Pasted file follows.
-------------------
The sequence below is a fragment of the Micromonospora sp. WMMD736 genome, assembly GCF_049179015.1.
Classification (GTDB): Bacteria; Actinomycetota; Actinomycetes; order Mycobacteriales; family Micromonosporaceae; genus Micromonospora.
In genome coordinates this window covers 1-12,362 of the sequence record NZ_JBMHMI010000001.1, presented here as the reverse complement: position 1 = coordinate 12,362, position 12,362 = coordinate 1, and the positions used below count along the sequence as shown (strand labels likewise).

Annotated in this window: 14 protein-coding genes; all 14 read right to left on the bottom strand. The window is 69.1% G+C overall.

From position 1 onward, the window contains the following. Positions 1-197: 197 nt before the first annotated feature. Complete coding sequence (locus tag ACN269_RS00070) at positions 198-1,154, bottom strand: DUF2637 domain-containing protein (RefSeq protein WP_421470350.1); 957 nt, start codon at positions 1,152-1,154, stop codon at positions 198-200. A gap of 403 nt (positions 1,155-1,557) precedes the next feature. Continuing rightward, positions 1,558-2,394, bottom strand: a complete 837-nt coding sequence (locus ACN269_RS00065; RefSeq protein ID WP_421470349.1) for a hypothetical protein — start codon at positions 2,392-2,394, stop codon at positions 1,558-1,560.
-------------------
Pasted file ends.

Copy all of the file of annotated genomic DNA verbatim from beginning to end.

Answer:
The sequence below is a fragment of the Micromonospora sp. WMMD736 genome, assembly GCF_049179015.1.
Classification (GTDB): Bacteria; Actinomycetota; Actinomycetes; order Mycobacteriales; family Micromonosporaceae; genus Micromonospora.
In genome coordinates this window covers 1-12,362 of the sequence record NZ_JBMHMI010000001.1, presented here as the reverse complement: position 1 = coordinate 12,362, position 12,362 = coordinate 1, and the positions used below count along the sequence as shown (strand labels likewise).

Annotated in this window: 14 protein-coding genes; all 14 read right to left on the bottom strand. The window is 69.1% G+C overall.

From position 1 onward, the window contains the following. Positions 1-197: 197 nt before the first annotated feature. Complete coding sequence (locus tag ACN269_RS00070) at positions 198-1,154, bottom strand: DUF2637 domain-containing protein (RefSeq protein WP_421470350.1); 957 nt, start codon at positions 1,152-1,154, stop codon at positions 198-200. A gap of 403 nt (positions 1,155-1,557) precedes the next feature. Continuing rightward, positions 1,558-2,394, bottom strand: a complete 837-nt coding sequence (locus ACN269_RS00065; RefSeq protein ID WP_421470349.1) for a hypothetical protein — start codon at positions 2,392-2,394, stop codon at positions 1,558-1,560.